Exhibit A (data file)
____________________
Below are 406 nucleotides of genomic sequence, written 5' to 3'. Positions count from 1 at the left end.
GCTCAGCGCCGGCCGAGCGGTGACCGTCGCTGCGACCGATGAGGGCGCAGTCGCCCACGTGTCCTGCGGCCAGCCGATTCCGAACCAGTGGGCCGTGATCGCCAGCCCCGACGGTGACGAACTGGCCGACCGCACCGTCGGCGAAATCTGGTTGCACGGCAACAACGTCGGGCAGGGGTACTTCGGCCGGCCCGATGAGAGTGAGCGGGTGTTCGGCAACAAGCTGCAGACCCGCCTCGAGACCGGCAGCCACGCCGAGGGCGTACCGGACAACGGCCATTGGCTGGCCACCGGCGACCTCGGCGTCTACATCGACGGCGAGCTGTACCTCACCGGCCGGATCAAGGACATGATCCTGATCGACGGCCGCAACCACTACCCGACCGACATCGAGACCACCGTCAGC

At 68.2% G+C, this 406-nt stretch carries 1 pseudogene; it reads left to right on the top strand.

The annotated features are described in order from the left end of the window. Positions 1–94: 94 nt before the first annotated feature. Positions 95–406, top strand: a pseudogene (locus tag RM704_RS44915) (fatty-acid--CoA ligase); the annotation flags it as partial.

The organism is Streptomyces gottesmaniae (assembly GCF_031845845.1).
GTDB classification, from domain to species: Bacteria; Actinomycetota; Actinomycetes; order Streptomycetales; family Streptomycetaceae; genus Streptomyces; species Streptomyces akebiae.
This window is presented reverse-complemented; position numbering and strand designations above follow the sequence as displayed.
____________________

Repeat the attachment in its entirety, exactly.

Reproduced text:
Below are 406 nucleotides of genomic sequence, written 5' to 3'. Positions count from 1 at the left end.
GCTCAGCGCCGGCCGAGCGGTGACCGTCGCTGCGACCGATGAGGGCGCAGTCGCCCACGTGTCCTGCGGCCAGCCGATTCCGAACCAGTGGGCCGTGATCGCCAGCCCCGACGGTGACGAACTGGCCGACCGCACCGTCGGCGAAATCTGGTTGCACGGCAACAACGTCGGGCAGGGGTACTTCGGCCGGCCCGATGAGAGTGAGCGGGTGTTCGGCAACAAGCTGCAGACCCGCCTCGAGACCGGCAGCCACGCCGAGGGCGTACCGGACAACGGCCATTGGCTGGCCACCGGCGACCTCGGCGTCTACATCGACGGCGAGCTGTACCTCACCGGCCGGATCAAGGACATGATCCTGATCGACGGCCGCAACCACTACCCGACCGACATCGAGACCACCGTCAGC

At 68.2% G+C, this 406-nt stretch carries 1 pseudogene; it reads left to right on the top strand.

The annotated features are described in order from the left end of the window. Positions 1–94: 94 nt before the first annotated feature. Positions 95–406, top strand: a pseudogene (locus tag RM704_RS44915) (fatty-acid--CoA ligase); the annotation flags it as partial.

The organism is Streptomyces gottesmaniae (assembly GCF_031845845.1).
GTDB classification, from domain to species: Bacteria; Actinomycetota; Actinomycetes; order Streptomycetales; family Streptomycetaceae; genus Streptomyces; species Streptomyces akebiae.
This window is presented reverse-complemented; position numbering and strand designations above follow the sequence as displayed.